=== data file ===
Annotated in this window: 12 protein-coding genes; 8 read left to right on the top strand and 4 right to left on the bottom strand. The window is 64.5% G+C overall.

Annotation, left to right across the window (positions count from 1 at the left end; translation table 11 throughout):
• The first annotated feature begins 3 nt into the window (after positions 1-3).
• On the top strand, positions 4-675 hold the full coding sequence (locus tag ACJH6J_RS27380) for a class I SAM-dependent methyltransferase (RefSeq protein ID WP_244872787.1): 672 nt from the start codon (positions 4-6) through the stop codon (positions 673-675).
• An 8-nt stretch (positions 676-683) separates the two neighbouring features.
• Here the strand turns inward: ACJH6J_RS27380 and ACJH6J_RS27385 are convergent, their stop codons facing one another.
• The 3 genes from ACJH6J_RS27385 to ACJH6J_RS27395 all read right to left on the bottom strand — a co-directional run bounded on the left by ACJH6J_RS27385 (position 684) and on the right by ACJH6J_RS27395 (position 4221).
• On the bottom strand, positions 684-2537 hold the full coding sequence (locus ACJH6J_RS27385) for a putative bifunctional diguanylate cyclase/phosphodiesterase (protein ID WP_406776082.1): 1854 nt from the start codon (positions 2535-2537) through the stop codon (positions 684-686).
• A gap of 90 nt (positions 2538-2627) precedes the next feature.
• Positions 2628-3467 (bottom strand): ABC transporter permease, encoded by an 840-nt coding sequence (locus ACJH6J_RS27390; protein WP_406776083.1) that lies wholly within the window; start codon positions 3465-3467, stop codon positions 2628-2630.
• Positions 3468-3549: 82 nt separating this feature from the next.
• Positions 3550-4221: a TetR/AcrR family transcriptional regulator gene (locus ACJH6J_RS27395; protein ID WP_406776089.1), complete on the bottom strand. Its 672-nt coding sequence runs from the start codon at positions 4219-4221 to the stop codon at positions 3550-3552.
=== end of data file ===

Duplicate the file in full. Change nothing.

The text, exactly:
Annotated in this window: 12 protein-coding genes; 8 read left to right on the top strand and 4 right to left on the bottom strand. The window is 64.5% G+C overall.

Annotation, left to right across the window (positions count from 1 at the left end; translation table 11 throughout):
• The first annotated feature begins 3 nt into the window (after positions 1-3).
• On the top strand, positions 4-675 hold the full coding sequence (locus tag ACJH6J_RS27380) for a class I SAM-dependent methyltransferase (RefSeq protein ID WP_244872787.1): 672 nt from the start codon (positions 4-6) through the stop codon (positions 673-675).
• An 8-nt stretch (positions 676-683) separates the two neighbouring features.
• Here the strand turns inward: ACJH6J_RS27380 and ACJH6J_RS27385 are convergent, their stop codons facing one another.
• The 3 genes from ACJH6J_RS27385 to ACJH6J_RS27395 all read right to left on the bottom strand — a co-directional run bounded on the left by ACJH6J_RS27385 (position 684) and on the right by ACJH6J_RS27395 (position 4221).
• On the bottom strand, positions 684-2537 hold the full coding sequence (locus ACJH6J_RS27385) for a putative bifunctional diguanylate cyclase/phosphodiesterase (protein ID WP_406776082.1): 1854 nt from the start codon (positions 2535-2537) through the stop codon (positions 684-686).
• A gap of 90 nt (positions 2538-2627) precedes the next feature.
• Positions 2628-3467 (bottom strand): ABC transporter permease, encoded by an 840-nt coding sequence (locus ACJH6J_RS27390; protein WP_406776083.1) that lies wholly within the window; start codon positions 3465-3467, stop codon positions 2628-2630.
• Positions 3468-3549: 82 nt separating this feature from the next.
• Positions 3550-4221: a TetR/AcrR family transcriptional regulator gene (locus ACJH6J_RS27395; protein ID WP_406776089.1), complete on the bottom strand. Its 672-nt coding sequence runs from the start codon at positions 4219-4221 to the stop codon at positions 3550-3552.